A record of wildlife in my garden and various trips to the Warwickshire countryside and occasionally further afield.
"To see a world in a grain of sand,
And a heaven in a wild flower,
Hold infinity in the palm of your hand
And eternity in an hour."
From "Auguries of Innocence"
by William Blake
Tuesday, 28 July 2020
Garden and brief trip to Herefordshire
Especially for Rustic Pumpkin here are the weeded herb pots! Courtesy of OH who decided to tidy the patio.
The herbs I ordered by post from the National Herb Centre and planted in the border are doing well as are the three lavender plants I bought.
Monbretia will be flowering soon.
No idea what this small shrub is but bees love the flowers. Thanks to Edward Evans - this is a variety of Spirea.
I have had a Passion Flower clambering over an arch for years and some of you will remember that last year it flowered for the first time. This year it is covered in buds and the first flowers are appearing.
Passion flowers have become a symbol of Christ's passion over the centuries and were, therefore, often planted in monastery gardens. The flower symbolised elements of the Crucifixion:
Five anthers represent the five wounds
The triple style represents the nails
The centre of the flower represents the pillar of the cross
The filament symbolises the crown of thorns
The calyx symbolises the halo and
the ten petals represent the ten true apostles
First garden blackberries
Rowan berries are forming.
First turnips from the garden. I made turnip and tater pie which is basically mashed potatoes, carrots and turnips put in a dish in layers covered in grated cheese and put in the oven for 20 minutes. We ate the turnips straight after being picked and they were delicious.
We paid a brief visit to the caravan in Herefordshire at the weekend - just stopping one night. The main purpose of the visit was to take more food and kitchen items and to show it to D as he hadn't been before. We came back early afternoon on the Sunday as we wanted to watch an important Villa match late afternoon.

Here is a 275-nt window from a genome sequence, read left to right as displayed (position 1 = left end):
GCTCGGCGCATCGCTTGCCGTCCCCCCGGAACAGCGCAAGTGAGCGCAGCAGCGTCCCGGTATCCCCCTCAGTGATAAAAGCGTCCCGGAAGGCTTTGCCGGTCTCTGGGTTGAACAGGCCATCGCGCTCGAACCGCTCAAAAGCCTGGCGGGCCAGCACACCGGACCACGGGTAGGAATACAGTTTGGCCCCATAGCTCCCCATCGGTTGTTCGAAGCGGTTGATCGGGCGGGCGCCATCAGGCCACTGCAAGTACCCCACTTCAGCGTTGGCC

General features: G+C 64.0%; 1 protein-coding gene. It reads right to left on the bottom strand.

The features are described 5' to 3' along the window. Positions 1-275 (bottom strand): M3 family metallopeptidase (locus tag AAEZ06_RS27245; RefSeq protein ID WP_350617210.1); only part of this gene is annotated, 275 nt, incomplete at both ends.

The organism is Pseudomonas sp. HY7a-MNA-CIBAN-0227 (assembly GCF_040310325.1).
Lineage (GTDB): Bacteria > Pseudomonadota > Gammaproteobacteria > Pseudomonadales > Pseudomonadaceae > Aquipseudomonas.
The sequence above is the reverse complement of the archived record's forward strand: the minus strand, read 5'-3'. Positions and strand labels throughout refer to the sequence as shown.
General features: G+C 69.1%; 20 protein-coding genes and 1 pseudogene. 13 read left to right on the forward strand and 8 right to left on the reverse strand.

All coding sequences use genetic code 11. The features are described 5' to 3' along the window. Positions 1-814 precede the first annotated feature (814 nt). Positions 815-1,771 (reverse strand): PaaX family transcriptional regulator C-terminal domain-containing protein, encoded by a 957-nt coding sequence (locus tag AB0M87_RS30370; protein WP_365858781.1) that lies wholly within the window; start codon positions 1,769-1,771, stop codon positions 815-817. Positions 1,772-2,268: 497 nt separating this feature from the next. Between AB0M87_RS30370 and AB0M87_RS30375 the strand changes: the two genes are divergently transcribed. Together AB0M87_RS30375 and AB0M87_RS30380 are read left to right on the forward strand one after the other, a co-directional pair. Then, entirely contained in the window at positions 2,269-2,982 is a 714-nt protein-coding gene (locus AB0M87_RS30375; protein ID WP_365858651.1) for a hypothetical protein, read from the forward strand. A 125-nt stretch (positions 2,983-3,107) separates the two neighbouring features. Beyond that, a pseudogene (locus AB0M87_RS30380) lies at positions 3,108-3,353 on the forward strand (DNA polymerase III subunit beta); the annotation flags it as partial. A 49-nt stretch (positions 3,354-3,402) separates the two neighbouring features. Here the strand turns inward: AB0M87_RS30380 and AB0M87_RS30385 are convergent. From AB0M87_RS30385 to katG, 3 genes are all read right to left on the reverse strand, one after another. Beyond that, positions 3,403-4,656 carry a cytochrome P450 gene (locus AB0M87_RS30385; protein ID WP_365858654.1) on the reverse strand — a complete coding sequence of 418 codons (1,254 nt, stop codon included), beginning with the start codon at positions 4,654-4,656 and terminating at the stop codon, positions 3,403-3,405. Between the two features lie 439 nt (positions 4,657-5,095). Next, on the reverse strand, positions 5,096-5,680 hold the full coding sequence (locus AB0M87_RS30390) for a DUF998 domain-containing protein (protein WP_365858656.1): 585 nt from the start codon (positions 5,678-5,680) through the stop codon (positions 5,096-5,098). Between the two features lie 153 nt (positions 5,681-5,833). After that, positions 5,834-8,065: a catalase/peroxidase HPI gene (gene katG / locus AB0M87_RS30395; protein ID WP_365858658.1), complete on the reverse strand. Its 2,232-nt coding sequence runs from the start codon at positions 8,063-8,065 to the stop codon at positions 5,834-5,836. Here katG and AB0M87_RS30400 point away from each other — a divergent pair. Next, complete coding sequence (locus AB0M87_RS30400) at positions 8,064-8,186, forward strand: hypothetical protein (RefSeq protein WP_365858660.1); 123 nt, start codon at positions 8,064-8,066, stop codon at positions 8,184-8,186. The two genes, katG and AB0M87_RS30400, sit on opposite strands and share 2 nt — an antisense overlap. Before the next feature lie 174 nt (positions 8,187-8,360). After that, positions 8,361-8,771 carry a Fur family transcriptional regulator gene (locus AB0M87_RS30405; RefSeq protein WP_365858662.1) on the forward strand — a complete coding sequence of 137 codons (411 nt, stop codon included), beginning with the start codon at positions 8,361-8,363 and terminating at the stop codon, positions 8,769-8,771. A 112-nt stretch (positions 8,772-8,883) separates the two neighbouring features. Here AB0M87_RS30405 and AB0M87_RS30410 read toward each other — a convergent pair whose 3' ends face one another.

Early Saturday evening we walked down to the pool and meadow.
I've started keeping lists of the wild flowers, birds and insects I see on the site.
Thistle (exact species of thistle I am not sure of - still working on it!) Edit this is Marsh Thistle thanks to Edward Evans via comments.
Greater Reedmace by the pool
Tiny yellow water lilies are coming into flower.
Wild arum berries are forming
I am still trying to positively id this little yellow flower but think it may be Yellow Pimpernel? Edit - thanks again to Edward Evans confirming this is Yellow Pimpernel.
As mentioned before we have inherited a little garden from whoever occupied the plot before and there is a little apple tree. First of the apples to be picked has been commandeered by Timothy!
Although some way away but viewable from the dining table I am going to watch this tree througout the seasons.
The night sky is very clear at the site and around 11.30 p.m. we looked for the comet which we could see just below the Plough. D tried, without success, to get a photo.
I took a feeder and fat balls for the feeding station and I spent a lot of time sat at the back of the caravan watching birds come to the feeding station.
B has reclaimed the bird bath which was lurking at the back of the garden, given it a clean and filled it with water.
Long-tailed Tit and House Sparrow on the feeders. Blue tits were regular visitors too.
Sunday morning a short walk along the lane
Normally we travel down the M5 and get off just south of Worcester and cut across country via Bromyard to the caravan site. But there are massive roadworks just after you get off the motorway which can create long delays so we decided to try a different route home cutting across country to Ombersley and Witley and then getting on the M5 at Drotwich.
However, we got lost! and ended up in Tenbury Wells
It didn't really matter as we were able to get A roads to Ombersley from there.
Fields of Hop Bines in Worcestershire.
We got home in time for the Villa match and results went our way so thankfully Villa stay in the Premiership next season.
*D Photos taken by my son with the Canon SX50HS bridge camera
Rest of photos taken by me with the Panasonic Lumix FZ330 bridge camera
Reference: Discovering the Folklore of Plants by Margaret Baker (Shire Classics)
Welcome to my blog. I have been interested in natural history from an early age and we have tried to create a garden attractive to wildlife. I also enjoy reading, photography, collecting fossils, visiting historic buildings and gardens and supporting Aston Villa. Please feel free to leave a comment and, if you would like to email me, my email address is ciraggedrobinsATgmail.com - remember to replace AT with @. Thank you for visiting.